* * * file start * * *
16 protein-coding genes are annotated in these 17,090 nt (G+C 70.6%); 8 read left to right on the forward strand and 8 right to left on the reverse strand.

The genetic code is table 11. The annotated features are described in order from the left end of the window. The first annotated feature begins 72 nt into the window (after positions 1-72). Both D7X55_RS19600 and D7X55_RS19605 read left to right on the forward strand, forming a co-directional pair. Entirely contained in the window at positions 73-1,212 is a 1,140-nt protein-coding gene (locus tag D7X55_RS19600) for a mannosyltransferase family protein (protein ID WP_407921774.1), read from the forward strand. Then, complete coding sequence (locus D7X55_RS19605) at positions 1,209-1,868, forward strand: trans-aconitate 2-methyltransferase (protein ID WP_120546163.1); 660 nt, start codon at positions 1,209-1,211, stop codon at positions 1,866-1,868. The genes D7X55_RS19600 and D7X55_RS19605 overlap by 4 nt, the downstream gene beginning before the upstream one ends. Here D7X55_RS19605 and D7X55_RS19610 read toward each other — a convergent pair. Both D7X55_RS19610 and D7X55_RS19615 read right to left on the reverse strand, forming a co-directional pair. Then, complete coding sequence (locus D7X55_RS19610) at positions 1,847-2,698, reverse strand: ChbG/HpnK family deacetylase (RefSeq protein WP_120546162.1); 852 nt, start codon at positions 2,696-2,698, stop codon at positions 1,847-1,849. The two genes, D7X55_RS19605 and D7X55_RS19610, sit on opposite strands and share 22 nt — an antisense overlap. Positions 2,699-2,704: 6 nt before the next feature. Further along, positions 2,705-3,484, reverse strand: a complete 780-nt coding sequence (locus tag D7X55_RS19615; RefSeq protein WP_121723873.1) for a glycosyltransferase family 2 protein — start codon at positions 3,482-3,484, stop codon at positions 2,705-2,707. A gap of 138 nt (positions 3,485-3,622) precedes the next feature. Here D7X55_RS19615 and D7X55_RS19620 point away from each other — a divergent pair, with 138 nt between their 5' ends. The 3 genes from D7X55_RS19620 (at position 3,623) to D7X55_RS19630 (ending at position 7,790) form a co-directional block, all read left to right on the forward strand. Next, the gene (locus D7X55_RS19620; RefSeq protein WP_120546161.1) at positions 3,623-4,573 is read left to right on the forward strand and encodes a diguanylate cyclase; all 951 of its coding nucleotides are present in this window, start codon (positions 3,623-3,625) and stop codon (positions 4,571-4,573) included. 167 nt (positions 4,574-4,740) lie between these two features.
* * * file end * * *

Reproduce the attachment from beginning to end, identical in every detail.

16 protein-coding genes are annotated in these 17,090 nt (G+C 70.6%); 8 read left to right on the forward strand and 8 right to left on the reverse strand.

The genetic code is table 11. The annotated features are described in order from the left end of the window. The first annotated feature begins 72 nt into the window (after positions 1-72). Both D7X55_RS19600 and D7X55_RS19605 read left to right on the forward strand, forming a co-directional pair. Entirely contained in the window at positions 73-1,212 is a 1,140-nt protein-coding gene (locus tag D7X55_RS19600) for a mannosyltransferase family protein (protein ID WP_407921774.1), read from the forward strand. Then, complete coding sequence (locus D7X55_RS19605) at positions 1,209-1,868, forward strand: trans-aconitate 2-methyltransferase (protein ID WP_120546163.1); 660 nt, start codon at positions 1,209-1,211, stop codon at positions 1,866-1,868. The genes D7X55_RS19600 and D7X55_RS19605 overlap by 4 nt, the downstream gene beginning before the upstream one ends. Here D7X55_RS19605 and D7X55_RS19610 read toward each other — a convergent pair. Both D7X55_RS19610 and D7X55_RS19615 read right to left on the reverse strand, forming a co-directional pair. Then, complete coding sequence (locus D7X55_RS19610) at positions 1,847-2,698, reverse strand: ChbG/HpnK family deacetylase (RefSeq protein WP_120546162.1); 852 nt, start codon at positions 2,696-2,698, stop codon at positions 1,847-1,849. The two genes, D7X55_RS19605 and D7X55_RS19610, sit on opposite strands and share 22 nt — an antisense overlap. Positions 2,699-2,704: 6 nt before the next feature. Further along, positions 2,705-3,484, reverse strand: a complete 780-nt coding sequence (locus tag D7X55_RS19615; RefSeq protein WP_121723873.1) for a glycosyltransferase family 2 protein — start codon at positions 3,482-3,484, stop codon at positions 2,705-2,707. A gap of 138 nt (positions 3,485-3,622) precedes the next feature. Here D7X55_RS19615 and D7X55_RS19620 point away from each other — a divergent pair, with 138 nt between their 5' ends. The 3 genes from D7X55_RS19620 (at position 3,623) to D7X55_RS19630 (ending at position 7,790) form a co-directional block, all read left to right on the forward strand. Next, the gene (locus D7X55_RS19620; RefSeq protein WP_120546161.1) at positions 3,623-4,573 is read left to right on the forward strand and encodes a diguanylate cyclase; all 951 of its coding nucleotides are present in this window, start codon (positions 3,623-3,625) and stop codon (positions 4,571-4,573) included. 167 nt (positions 4,574-4,740) lie between these two features.